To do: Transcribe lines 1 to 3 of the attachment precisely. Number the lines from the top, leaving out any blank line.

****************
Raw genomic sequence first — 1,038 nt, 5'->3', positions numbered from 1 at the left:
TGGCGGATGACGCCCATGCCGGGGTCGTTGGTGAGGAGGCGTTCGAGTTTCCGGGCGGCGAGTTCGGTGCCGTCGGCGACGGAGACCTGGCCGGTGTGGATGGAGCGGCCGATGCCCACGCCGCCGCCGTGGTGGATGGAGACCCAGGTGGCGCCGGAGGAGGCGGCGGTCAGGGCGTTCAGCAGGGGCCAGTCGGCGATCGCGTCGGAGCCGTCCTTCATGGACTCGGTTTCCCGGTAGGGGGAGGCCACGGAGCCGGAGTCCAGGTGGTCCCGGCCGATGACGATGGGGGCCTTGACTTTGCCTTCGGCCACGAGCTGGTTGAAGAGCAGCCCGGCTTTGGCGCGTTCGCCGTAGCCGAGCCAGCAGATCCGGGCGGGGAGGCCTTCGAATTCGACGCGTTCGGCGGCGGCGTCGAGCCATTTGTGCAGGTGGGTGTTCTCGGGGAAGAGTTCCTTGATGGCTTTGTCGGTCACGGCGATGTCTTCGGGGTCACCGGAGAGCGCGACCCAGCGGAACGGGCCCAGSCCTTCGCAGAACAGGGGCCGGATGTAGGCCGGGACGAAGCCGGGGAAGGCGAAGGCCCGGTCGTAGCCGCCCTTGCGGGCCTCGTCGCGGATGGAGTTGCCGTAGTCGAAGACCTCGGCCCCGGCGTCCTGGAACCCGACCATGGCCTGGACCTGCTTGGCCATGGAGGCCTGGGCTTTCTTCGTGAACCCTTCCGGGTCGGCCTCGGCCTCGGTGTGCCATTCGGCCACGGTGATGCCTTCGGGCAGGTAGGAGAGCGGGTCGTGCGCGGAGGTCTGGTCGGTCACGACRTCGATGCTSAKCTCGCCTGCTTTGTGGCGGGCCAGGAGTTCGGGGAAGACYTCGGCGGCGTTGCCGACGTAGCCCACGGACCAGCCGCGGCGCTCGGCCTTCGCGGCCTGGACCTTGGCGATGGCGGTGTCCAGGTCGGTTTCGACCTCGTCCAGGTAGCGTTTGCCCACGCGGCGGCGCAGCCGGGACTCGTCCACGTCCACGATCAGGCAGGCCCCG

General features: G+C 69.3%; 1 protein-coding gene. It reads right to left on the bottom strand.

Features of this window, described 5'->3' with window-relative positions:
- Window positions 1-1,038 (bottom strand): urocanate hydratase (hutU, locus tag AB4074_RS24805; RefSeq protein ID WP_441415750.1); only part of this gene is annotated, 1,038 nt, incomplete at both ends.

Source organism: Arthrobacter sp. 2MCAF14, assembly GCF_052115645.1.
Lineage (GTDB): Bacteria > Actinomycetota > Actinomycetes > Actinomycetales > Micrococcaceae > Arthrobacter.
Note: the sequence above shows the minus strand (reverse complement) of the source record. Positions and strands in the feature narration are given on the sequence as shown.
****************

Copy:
Raw genomic sequence first — 1,038 nt, 5'->3', positions numbered from 1 at the left:
TGGCGGATGACGCCCATGCCGGGGTCGTTGGTGAGGAGGCGTTCGAGTTTCCGGGCGGCGAGTTCGGTGCCGTCGGCGACGGAGACCTGGCCGGTGTGGATGGAGCGGCCGATGCCCACGCCGCCGCCGTGGTGGATGGAGACCCAGGTGGCGCCGGAGGAGGCGGCGGTCAGGGCGTTCAGCAGGGGCCAGTCGGCGATCGCGTCGGAGCCGTCCTTCATGGACTCGGTTTCCCGGTAGGGGGAGGCCACGGAGCCGGAGTCCAGGTGGTCCCGGCCGATGACGATGGGGGCCTTGACTTTGCCTTCGGCCACGAGCTGGTTGAAGAGCAGCCCGGCTTTGGCGCGTTCGCCGTAGCCGAGCCAGCAGATCCGGGCGGGGAGGCCTTCGAATTCGACGCGTTCGGCGGCGGCGTCGAGCCATTTGTGCAGGTGGGTGTTCTCGGGGAAGAGTTCCTTGATGGCTTTGTCGGTCACGGCGATGTCTTCGGGGTCACCGGAGAGCGCGACCCAGCGGAACGGGCCCAGSCCTTCGCAGAACAGGGGCCGGATGTAGGCCGGGACGAAGCCGGGGAAGGCGAAGGCCCGGTCGTAGCCGCCCTTGCGGGCCTCGTCGCGGATGGAGTTGCCGTAGTCGAAGACCTCGGCCCCGGCGTCCTGGAACCCGACCATGGCCTGGACCTGCTTGGCCATGGAGGCCTGGGCTTTCTTCGTGAACCCTTCCGGGTCGGCCTCGGCCTCGGTGTGCCATTCGGCCACGGTGATGCCTTCGGGCAGGTAGGAGAGCGGGTCGTGCGCGGAGGTCTGGTCGGTCACGACRTCGATGCTSAKCTCGCCTGCTTTGTGGCGGGCCAGGAGTTCGGGGAAGACYTCGGCGGCGTTGCCGACGTAGCCCACGGACCAGCCGCGGCGCTCGGCCTTCGCGGCCTGGACCTTGGCGATGGCGGTGTCCAGGTCGGTTTCGACCTCGTCCAGGTAGCGTTTGCCCACGCGGCGGCGCAGCCGGGACTCGTCCACGTCCACGATCAGGCAGGCCCCG

General features: G+C 69.3%; 1 protein-coding gene. It reads right to left on the bottom strand.